Non-invasive bioluminescent detection of prostate cancer growth and metastasis in a bigenic transgenic mouse model
ABSTRACT We previously established a bioluminescent transgenic mouse model, sPSA-Luc, with luciferase gene expression restricted to the prostate under the control of the supra prostate-specific antigen (sPSA) promoter. We now assess the feasibility of generating bigenic mice, TRAMP-Luc, with the sPSA-Luc as the founder strain crossbred with TRAMP (transgenic adenocarcinoma mouse prostate) mice, to evaluate non-invasively the metastatic potential of prostate tumors.
TRAMP-Luc mice were obtained as [C57BL/6 TRAMP x FVB sPSA-Luc] F1 offspring. Tumor development in 10 TRAMP-Luc males was followed by bioluminescence imaging from 8 to 24 weeks of age. Immunohistochemical (IHC) staining for T antigen (Tg), androgen receptor (AR), luciferase and/or pathological analysis verified the tumor distribution in the imaged tissues including prostate gland, lymph node and bone.
Group I animals that presented with no grossly visible tumors showed prostate-confined bioluminescence with slightly increased signal intensity with age. Group II animals that developed large tumors displayed a widely distributed and biphasic bioluminescence pattern. The peak was reached between 10 and 14 weeks of age, then markedly decreased or even disappeared beyond week 16, except for one mouse that showed an increased bioluminescence signal at the jaw bone and hind limbs at week 22. These tumors were shown by IHC to contain Tg but lost AR and luciferase beyond week 16 in poorly differentiated prostate tumors.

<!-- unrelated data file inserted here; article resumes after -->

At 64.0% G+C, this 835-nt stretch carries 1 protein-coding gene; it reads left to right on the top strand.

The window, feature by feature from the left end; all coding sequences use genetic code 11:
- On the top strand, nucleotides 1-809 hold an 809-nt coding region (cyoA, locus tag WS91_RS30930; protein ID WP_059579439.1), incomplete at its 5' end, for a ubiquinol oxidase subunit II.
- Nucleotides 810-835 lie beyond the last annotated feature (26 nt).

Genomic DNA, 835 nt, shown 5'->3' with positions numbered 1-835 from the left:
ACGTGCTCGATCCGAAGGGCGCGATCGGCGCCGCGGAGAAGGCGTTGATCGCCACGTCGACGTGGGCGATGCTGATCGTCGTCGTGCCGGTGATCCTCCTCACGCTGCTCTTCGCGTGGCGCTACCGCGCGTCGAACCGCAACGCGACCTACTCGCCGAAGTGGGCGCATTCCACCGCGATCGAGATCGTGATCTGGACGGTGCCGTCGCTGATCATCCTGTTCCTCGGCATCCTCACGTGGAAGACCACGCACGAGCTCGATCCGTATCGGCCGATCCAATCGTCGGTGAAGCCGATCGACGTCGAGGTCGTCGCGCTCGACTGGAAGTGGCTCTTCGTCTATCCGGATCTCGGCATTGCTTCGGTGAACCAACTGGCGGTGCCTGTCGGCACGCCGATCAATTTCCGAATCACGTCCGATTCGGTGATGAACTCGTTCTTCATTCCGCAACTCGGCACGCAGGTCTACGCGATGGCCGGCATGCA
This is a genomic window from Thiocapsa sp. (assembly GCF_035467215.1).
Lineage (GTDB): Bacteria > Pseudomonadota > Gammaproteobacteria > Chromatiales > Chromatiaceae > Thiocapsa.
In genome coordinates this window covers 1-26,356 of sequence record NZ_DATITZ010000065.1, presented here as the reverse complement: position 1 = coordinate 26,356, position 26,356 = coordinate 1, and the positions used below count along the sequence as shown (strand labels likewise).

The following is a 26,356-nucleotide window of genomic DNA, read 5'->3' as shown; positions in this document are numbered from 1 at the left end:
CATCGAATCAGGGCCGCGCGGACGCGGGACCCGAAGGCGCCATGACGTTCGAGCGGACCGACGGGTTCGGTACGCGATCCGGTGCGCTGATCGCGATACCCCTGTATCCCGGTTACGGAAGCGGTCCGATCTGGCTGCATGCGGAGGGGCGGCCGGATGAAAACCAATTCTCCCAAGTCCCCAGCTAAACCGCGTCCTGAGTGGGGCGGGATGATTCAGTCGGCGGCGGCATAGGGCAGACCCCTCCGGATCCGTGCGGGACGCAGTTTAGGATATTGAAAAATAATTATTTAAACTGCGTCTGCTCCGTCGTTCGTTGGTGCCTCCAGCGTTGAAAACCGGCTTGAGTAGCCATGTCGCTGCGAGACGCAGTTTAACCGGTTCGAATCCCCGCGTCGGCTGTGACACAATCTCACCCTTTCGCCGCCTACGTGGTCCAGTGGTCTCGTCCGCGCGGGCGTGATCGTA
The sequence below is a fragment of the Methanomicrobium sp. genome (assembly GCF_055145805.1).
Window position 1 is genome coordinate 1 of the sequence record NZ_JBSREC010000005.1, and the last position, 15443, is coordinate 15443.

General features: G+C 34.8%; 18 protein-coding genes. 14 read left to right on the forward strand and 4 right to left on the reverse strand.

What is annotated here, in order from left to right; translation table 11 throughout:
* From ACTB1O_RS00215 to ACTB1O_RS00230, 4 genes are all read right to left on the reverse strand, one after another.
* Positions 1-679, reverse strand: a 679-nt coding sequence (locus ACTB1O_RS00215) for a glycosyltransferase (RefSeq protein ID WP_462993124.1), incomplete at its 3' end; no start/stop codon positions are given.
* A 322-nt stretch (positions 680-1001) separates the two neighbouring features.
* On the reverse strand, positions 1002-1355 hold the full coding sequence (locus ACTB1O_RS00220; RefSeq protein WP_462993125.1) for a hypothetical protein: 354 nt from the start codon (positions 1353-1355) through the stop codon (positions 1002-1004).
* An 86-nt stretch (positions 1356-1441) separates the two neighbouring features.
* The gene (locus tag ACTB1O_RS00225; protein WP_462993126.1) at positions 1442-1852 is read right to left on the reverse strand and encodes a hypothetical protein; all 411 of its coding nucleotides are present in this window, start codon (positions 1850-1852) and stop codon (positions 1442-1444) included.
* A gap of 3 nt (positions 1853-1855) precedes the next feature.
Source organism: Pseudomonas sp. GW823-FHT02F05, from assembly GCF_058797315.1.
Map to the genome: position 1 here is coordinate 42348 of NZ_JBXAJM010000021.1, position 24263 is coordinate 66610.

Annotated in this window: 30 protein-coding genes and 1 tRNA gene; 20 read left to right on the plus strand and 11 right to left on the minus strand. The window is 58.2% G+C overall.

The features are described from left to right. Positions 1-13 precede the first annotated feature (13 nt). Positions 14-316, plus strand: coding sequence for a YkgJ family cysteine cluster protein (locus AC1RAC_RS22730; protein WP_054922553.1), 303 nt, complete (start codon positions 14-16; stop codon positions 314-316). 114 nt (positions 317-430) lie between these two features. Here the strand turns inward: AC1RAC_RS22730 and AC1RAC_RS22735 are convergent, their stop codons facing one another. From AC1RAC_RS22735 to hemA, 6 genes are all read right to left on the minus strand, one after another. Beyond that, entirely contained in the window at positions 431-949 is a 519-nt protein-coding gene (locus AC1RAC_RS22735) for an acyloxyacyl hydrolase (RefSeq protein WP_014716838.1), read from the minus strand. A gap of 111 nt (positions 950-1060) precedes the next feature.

A direct correlation between bioluminescence emission and AR expression was found in TRAMP-Luc tumor progression model. This model allows non-invasive imaging of prostate cancer metastases to bone and soft tissues.
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ABSTRACT: Prostate cancer remains an important and growing health problem. Advances in imaging of prostate cancer may help to achieve earlier and more accurate diagnosis and treatment. We review the various strategies using reporter genes for molecular imaging of prostate cancer. These approaches are emerging as valuable tools for monitoring gene expression in laboratory animals and humans. Further development of more sensitive and selective reporters, combined with improvements in detection technology, will consolidate the position of reporter gene imaging as a versatile method for understanding of intracellular biological processes and the underlying molecular basis of prostate cancer, as well as potentially establishing a future role in the clinical management of patients afflicted with this disease.Seminars in Nuclear Medicine 02/2008; 38(1):9-19. DOI:10.1053/j.semnuclmed.2007.09.002 · 3.13 Impact Factor
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ABSTRACT: Bioluminescence imaging (BLI) is a facile method for studying androgen receptor (AR) signaling during tumor progression in xenografts and genetic models of prostate cancer in mice. This chapter summarizes work where BLI and positron emission tomography coupled with CT were used to analyze AR-mediated transcriptional activity using gene expression-based imaging approaches.Androgen Action in Prostate Cancer, 12/2008: pages 91-120;